“It’s cosmetic and it’s a bit of window dressing,” said Holly Harris, executive director of U.S. Justice Action Network, a bipartisan group promoting criminal justice reform. “But that said, I think there also is a stigma attached to incarceration, and whatever we can do to remove that stigma is helpful.”

State reforms

For those who have worked at the state level on criminal justice reform, the administration’s recent actions are a long time coming — even if they aren’t as comprehensive as what has been enacted by state legislatures.

“On the reentry policies, I feel like really the federal side has lagged behind,” Ms. Harris said. “[The states] have taught us that these reforms work. They are very successful in saving money, but they are also lowering crime rates and recidivism rates.”

Texas is routinely singled out as a leading reformer in overhauling the justice system.

In 2007 state lawmakers were confronted with a difficult decision: Texas was spending nearly $3 billion on prisons and parole operations, and was projected to need an extra 17,000 prison beds and an additional $2 billion to sustain the system through 2012.

Instead of spending more than $500 million to construct the new prison facilities, a broad swath of Republicans and Democrats opted to spend half that to fund treatment programs, drug courts and halfway houses — allowing the state to send defendants to alternative treatment programs rather than jail.

While the initiative saved money, researchers at the Urban Policy Research & Analysis at the University of Texas at Austin called into question the degree of its success.

“Cost savings is a compelling component of prison reform, but fiscal austerity reform designs fail to address the underlying drivers of mass incarceration such as harsh sentencing, racialized law enforcement, and lack of opportunities and services in low-income communities of color,” researchers Caitlin Dunklee and Rebecca Larsen wrote last year.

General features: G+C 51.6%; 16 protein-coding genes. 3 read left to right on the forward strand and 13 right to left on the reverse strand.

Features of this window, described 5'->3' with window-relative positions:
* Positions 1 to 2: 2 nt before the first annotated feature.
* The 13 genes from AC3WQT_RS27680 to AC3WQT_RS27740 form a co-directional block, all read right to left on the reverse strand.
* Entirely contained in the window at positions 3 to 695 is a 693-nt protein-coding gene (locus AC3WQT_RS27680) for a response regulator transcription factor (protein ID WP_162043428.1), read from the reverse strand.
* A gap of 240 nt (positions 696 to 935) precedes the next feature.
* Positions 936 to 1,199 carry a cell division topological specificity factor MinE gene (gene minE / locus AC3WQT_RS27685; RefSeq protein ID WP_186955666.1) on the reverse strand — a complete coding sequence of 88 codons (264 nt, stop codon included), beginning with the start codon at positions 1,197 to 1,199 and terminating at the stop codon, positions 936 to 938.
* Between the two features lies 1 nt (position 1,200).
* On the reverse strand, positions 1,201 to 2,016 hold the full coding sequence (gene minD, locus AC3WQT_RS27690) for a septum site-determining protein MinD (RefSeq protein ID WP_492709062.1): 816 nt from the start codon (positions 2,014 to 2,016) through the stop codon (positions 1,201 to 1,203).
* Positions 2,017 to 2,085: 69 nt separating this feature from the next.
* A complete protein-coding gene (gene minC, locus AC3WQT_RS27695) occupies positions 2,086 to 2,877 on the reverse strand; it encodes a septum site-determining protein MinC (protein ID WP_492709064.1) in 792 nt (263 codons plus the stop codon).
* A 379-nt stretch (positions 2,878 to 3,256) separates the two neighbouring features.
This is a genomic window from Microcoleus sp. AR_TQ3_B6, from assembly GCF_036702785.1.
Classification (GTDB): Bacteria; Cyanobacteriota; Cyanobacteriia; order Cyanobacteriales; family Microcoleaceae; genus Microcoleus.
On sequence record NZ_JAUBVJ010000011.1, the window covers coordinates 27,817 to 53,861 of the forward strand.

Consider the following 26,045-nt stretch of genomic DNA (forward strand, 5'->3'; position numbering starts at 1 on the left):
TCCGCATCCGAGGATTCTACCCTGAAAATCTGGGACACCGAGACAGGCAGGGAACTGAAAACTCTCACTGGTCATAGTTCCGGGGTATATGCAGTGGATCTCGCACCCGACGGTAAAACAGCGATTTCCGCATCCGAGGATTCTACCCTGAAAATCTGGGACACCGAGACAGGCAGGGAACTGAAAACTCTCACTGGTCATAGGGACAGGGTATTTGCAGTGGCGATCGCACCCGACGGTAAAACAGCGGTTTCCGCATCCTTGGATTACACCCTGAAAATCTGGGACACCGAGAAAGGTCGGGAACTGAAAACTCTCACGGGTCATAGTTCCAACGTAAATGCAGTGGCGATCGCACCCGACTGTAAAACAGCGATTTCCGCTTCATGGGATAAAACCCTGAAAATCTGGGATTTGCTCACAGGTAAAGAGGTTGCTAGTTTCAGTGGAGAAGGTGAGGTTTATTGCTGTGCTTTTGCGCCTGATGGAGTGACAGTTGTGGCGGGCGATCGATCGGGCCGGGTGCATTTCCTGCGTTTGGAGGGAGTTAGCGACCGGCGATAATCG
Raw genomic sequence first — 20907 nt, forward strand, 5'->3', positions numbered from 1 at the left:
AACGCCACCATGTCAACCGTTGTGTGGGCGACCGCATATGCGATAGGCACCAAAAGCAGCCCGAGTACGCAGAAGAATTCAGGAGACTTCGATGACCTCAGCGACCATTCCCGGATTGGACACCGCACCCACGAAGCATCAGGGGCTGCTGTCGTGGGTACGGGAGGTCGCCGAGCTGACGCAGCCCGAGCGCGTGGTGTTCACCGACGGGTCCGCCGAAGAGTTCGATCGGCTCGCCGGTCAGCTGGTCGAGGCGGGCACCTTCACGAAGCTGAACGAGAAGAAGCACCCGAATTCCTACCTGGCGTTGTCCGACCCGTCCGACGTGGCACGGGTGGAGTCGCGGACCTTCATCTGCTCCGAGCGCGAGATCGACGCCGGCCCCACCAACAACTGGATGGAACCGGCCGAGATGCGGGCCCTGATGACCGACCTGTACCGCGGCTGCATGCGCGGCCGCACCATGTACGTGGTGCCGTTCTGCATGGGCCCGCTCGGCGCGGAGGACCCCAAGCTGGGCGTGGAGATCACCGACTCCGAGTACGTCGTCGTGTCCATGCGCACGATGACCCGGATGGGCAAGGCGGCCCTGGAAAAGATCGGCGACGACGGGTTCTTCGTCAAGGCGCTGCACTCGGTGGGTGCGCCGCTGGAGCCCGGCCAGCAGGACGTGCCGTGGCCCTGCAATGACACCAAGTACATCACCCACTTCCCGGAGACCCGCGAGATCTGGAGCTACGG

Texas’ prison population remained steady in the immediate years after reforms were passed, but dropped to a low of 166,043 inmates in 2014, according to the Bureau of Justice Statistics. The rate of state prison inmates who are rearrested within three years has also shown promising signs, decreasing from 27.2 percent of those released in 2005 to 22.6 percent in 2009.

Mr. Levin of Right on Crime points out that support for criminal justice reform has remained strong, the state legislature passing the so-called “second chance” law last year that allows individuals to obtain a court order that shields a first-time, nonviolent misdemeanor from the public.

Other states have continued to enact policies that push the needle on reform efforts.

Maryland Gov. Larry Hogan last week signed into law a reform bill passed by the Democrat-led General Assembly that reduces incarceration by ending mandatory minimum sentences for nonviolent drug offenders and revoking caps on the time a parole violator can be sent back to jail for an initial offense.

Late last month, Virginia Gov. Terry McAuliffe, a Democrat, used his executive authority to circumvent the Republican-run legislature and automatically restore voting rights to more than 200,000 convicted felons who previously had been banned from voting for life.

Critics have dismissed the move as a transparent effort to bolster the ranks of Democratic voters because the population in question is disproportionately black. However, Mr. McAuliffe’s predecessor, Republican Gov. Bob McDonnell, is also credited with restoring voting rights to tens of thousands of Virginians.

Other conservatives have been critical of the automatic restoration, though not the restoration of voting rights in general.